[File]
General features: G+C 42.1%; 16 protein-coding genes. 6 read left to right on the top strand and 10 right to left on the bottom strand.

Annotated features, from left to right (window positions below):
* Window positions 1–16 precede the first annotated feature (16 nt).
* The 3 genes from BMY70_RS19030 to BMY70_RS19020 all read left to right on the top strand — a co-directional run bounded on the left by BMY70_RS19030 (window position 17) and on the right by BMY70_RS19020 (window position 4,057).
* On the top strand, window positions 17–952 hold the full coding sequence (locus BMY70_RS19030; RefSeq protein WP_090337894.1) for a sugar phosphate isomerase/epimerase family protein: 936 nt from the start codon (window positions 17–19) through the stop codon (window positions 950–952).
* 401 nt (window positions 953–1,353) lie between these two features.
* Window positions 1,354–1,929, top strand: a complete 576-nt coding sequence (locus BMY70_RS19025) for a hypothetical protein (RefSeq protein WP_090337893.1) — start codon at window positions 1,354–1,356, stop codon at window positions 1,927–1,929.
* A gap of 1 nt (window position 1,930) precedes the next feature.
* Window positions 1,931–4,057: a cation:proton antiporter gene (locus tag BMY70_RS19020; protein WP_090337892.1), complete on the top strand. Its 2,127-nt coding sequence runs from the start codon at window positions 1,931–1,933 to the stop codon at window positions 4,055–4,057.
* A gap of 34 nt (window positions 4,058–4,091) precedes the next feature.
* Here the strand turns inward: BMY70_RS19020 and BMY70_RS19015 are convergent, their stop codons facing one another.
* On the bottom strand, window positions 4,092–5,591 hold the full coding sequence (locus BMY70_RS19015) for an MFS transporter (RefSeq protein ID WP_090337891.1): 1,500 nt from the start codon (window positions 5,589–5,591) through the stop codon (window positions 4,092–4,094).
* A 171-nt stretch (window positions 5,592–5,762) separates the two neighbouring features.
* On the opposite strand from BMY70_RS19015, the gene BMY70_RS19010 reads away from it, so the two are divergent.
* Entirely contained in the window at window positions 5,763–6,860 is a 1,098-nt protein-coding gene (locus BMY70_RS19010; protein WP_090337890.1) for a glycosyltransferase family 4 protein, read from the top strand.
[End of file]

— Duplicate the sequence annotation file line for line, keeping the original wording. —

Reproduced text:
General features: G+C 42.1%; 16 protein-coding genes. 6 read left to right on the top strand and 10 right to left on the bottom strand.

Annotated features, from left to right (window positions below):
* Window positions 1–16 precede the first annotated feature (16 nt).
* The 3 genes from BMY70_RS19030 to BMY70_RS19020 all read left to right on the top strand — a co-directional run bounded on the left by BMY70_RS19030 (window position 17) and on the right by BMY70_RS19020 (window position 4,057).
* On the top strand, window positions 17–952 hold the full coding sequence (locus BMY70_RS19030; RefSeq protein WP_090337894.1) for a sugar phosphate isomerase/epimerase family protein: 936 nt from the start codon (window positions 17–19) through the stop codon (window positions 950–952).
* 401 nt (window positions 953–1,353) lie between these two features.
* Window positions 1,354–1,929, top strand: a complete 576-nt coding sequence (locus BMY70_RS19025) for a hypothetical protein (RefSeq protein WP_090337893.1) — start codon at window positions 1,354–1,356, stop codon at window positions 1,927–1,929.
* A gap of 1 nt (window position 1,930) precedes the next feature.
* Window positions 1,931–4,057: a cation:proton antiporter gene (locus tag BMY70_RS19020; protein WP_090337892.1), complete on the top strand. Its 2,127-nt coding sequence runs from the start codon at window positions 1,931–1,933 to the stop codon at window positions 4,055–4,057.
* A gap of 34 nt (window positions 4,058–4,091) precedes the next feature.
* Here the strand turns inward: BMY70_RS19020 and BMY70_RS19015 are convergent, their stop codons facing one another.
* On the bottom strand, window positions 4,092–5,591 hold the full coding sequence (locus BMY70_RS19015) for an MFS transporter (RefSeq protein ID WP_090337891.1): 1,500 nt from the start codon (window positions 5,589–5,591) through the stop codon (window positions 4,092–4,094).
* A 171-nt stretch (window positions 5,592–5,762) separates the two neighbouring features.
* On the opposite strand from BMY70_RS19015, the gene BMY70_RS19010 reads away from it, so the two are divergent.
* Entirely contained in the window at window positions 5,763–6,860 is a 1,098-nt protein-coding gene (locus BMY70_RS19010; protein WP_090337890.1) for a glycosyltransferase family 4 protein, read from the top strand.